Debate.org (2017). Should higher education be offered to all for free? Retrieved from http://www.debate.org/opinions/should-higher-education-should-be-offered-to-all-for- free
Goldrick-Rab, S., & Kendall, N. (2014). Redefining college affordability: Securing America’s future with a free two-year college option
Govindarajan, V. & Desai, J. (2013). Should higher education be free https://hbr.org/2013/09/higher-education-for-free
Page, M. & Clawson, D. (2017). It’s time to push for free college. Retrieved from http://www.nea.org/home/62740.htm
Price, T. (2016). Student debt: Should college tuition be free?SMU. Retrieved from: https://www.smu.edu/News/2016/michael-harris-cq-22nov2016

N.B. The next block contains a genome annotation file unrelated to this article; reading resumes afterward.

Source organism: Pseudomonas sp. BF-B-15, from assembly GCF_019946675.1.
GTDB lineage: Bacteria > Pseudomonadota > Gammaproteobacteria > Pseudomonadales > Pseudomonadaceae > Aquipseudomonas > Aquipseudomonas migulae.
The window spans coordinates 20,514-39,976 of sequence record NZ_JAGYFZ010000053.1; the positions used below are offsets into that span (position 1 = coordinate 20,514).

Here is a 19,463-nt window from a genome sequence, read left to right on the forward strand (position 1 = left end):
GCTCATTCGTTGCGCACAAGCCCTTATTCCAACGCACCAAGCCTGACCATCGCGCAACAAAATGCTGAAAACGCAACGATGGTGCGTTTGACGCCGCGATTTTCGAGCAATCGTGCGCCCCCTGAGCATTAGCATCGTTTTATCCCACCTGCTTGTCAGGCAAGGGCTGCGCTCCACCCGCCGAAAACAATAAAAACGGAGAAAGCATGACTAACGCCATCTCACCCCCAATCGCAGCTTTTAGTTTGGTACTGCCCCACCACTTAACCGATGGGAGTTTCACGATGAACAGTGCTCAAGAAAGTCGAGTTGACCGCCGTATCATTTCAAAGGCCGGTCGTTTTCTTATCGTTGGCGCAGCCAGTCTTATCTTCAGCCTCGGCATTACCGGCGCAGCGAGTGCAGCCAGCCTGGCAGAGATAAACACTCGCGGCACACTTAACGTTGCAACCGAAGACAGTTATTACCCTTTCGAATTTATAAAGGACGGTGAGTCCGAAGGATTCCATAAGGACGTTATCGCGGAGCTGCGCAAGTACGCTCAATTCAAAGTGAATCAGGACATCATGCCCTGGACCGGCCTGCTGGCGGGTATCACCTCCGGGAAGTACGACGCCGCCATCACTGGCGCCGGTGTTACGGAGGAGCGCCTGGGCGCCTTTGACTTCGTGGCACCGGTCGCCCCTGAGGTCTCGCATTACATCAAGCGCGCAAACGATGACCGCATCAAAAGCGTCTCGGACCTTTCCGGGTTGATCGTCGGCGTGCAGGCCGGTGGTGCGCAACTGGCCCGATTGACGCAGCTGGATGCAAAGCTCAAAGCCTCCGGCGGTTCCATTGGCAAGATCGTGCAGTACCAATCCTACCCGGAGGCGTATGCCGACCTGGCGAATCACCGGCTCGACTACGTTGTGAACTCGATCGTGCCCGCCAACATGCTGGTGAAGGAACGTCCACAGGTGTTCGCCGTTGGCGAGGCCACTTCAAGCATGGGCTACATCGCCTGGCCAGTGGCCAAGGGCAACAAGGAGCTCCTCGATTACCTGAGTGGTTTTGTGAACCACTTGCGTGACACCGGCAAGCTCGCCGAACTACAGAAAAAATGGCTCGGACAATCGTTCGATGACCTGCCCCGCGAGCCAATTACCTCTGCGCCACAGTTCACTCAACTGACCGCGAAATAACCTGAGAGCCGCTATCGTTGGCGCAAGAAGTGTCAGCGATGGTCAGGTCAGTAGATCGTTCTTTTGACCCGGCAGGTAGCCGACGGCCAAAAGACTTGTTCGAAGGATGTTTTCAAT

Terkel, A. (2011 April 1). “Rep. Denny Rehberg: Pell Grants are becoming ‘The welfare of the 21st century’.” Huffington Post. Retrieved from: http://www.huffingtonpost.com/2011/04/01/denny-rehberg-pell-grants-welfare-21st-century_n_843712.html
Weeden, D., & Hultin, S. (2016). ‘Free community college.’ National Conference of State Legislatures. Retrieved from: http://www.ncsl.org/research/education/free-community-college.aspx